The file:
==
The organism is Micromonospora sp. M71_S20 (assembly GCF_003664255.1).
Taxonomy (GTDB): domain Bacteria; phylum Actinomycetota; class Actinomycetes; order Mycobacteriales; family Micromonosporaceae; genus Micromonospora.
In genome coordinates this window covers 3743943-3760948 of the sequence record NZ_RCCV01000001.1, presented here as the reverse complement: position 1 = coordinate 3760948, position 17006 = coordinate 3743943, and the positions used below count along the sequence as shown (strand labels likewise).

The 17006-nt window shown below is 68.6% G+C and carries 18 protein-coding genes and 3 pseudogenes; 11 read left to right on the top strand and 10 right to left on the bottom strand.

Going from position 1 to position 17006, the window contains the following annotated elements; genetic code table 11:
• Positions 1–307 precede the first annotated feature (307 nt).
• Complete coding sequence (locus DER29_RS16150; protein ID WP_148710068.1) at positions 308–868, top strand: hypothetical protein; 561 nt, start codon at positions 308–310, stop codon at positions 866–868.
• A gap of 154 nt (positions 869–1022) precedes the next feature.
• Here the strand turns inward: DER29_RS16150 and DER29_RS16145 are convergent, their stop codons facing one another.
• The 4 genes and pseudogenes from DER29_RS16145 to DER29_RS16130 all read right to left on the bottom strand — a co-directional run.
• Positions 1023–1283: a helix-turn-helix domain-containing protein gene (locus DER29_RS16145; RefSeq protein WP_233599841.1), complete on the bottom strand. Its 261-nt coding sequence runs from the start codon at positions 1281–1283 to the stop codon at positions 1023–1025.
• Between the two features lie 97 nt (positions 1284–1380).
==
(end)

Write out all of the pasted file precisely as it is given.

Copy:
The organism is Micromonospora sp. M71_S20 (assembly GCF_003664255.1).
Taxonomy (GTDB): domain Bacteria; phylum Actinomycetota; class Actinomycetes; order Mycobacteriales; family Micromonosporaceae; genus Micromonospora.
In genome coordinates this window covers 3743943-3760948 of the sequence record NZ_RCCV01000001.1, presented here as the reverse complement: position 1 = coordinate 3760948, position 17006 = coordinate 3743943, and the positions used below count along the sequence as shown (strand labels likewise).

The 17006-nt window shown below is 68.6% G+C and carries 18 protein-coding genes and 3 pseudogenes; 11 read left to right on the top strand and 10 right to left on the bottom strand.

Going from position 1 to position 17006, the window contains the following annotated elements; genetic code table 11:
• Positions 1–307 precede the first annotated feature (307 nt).
• Complete coding sequence (locus DER29_RS16150; protein ID WP_148710068.1) at positions 308–868, top strand: hypothetical protein; 561 nt, start codon at positions 308–310, stop codon at positions 866–868.
• A gap of 154 nt (positions 869–1022) precedes the next feature.
• Here the strand turns inward: DER29_RS16150 and DER29_RS16145 are convergent, their stop codons facing one another.
• The 4 genes and pseudogenes from DER29_RS16145 to DER29_RS16130 all read right to left on the bottom strand — a co-directional run.
• Positions 1023–1283: a helix-turn-helix domain-containing protein gene (locus DER29_RS16145; RefSeq protein WP_233599841.1), complete on the bottom strand. Its 261-nt coding sequence runs from the start codon at positions 1281–1283 to the stop codon at positions 1023–1025.
• Between the two features lie 97 nt (positions 1284–1380).